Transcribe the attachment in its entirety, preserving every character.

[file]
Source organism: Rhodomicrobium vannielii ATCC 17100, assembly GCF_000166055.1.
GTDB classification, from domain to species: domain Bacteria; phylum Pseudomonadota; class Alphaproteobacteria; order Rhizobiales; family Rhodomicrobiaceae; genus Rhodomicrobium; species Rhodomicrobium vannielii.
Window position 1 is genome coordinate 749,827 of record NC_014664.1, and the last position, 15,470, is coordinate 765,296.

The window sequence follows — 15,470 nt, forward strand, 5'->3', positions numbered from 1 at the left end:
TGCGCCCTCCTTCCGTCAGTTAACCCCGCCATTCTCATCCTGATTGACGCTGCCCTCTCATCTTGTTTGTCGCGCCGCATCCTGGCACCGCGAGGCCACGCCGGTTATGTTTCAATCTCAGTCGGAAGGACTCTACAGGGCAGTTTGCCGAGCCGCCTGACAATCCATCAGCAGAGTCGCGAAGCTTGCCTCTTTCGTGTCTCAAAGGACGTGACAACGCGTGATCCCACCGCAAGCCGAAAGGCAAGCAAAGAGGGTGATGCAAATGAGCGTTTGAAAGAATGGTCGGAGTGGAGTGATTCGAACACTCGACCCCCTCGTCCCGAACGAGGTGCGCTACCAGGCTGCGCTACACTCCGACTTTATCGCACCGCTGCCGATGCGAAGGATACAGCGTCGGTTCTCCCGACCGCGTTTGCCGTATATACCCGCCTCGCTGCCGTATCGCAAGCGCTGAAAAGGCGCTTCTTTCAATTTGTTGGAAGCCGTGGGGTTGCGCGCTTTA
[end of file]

Source organism: Rhodomicrobium vannielii ATCC 17100, assembly GCF_000166055.1.
GTDB classification, from domain to species: domain Bacteria; phylum Pseudomonadota; class Alphaproteobacteria; order Rhizobiales; family Rhodomicrobiaceae; genus Rhodomicrobium; species Rhodomicrobium vannielii.
Window position 1 is genome coordinate 749,827 of record NC_014664.1, and the last position, 15,470, is coordinate 765,296.

The window sequence follows — 15,470 nt, forward strand, 5'->3', positions numbered from 1 at the left end:
TGCGCCCTCCTTCCGTCAGTTAACCCCGCCATTCTCATCCTGATTGACGCTGCCCTCTCATCTTGTTTGTCGCGCCGCATCCTGGCACCGCGAGGCCACGCCGGTTATGTTTCAATCTCAGTCGGAAGGACTCTACAGGGCAGTTTGCCGAGCCGCCTGACAATCCATCAGCAGAGTCGCGAAGCTTGCCTCTTTCGTGTCTCAAAGGACGTGACAACGCGTGATCCCACCGCAAGCCGAAAGGCAAGCAAAGAGGGTGATGCAAATGAGCGTTTGAAAGAATGGTCGGAGTGGAGTGATTCGAACACTCGACCCCCTCGTCCCGAACGAGGTGCGCTACCAGGCTGCGCTACACTCCGACTTTATCGCACCGCTGCCGATGCGAAGGATACAGCGTCGGTTCTCCCGACCGCGTTTGCCGTATATACCCGCCTCGCTGCCGTATCGCAAGCGCTGAAAAGGCGCTTCTTTCAATTTGTTGGAAGCCGTGGGGTTGCGCGCTTTA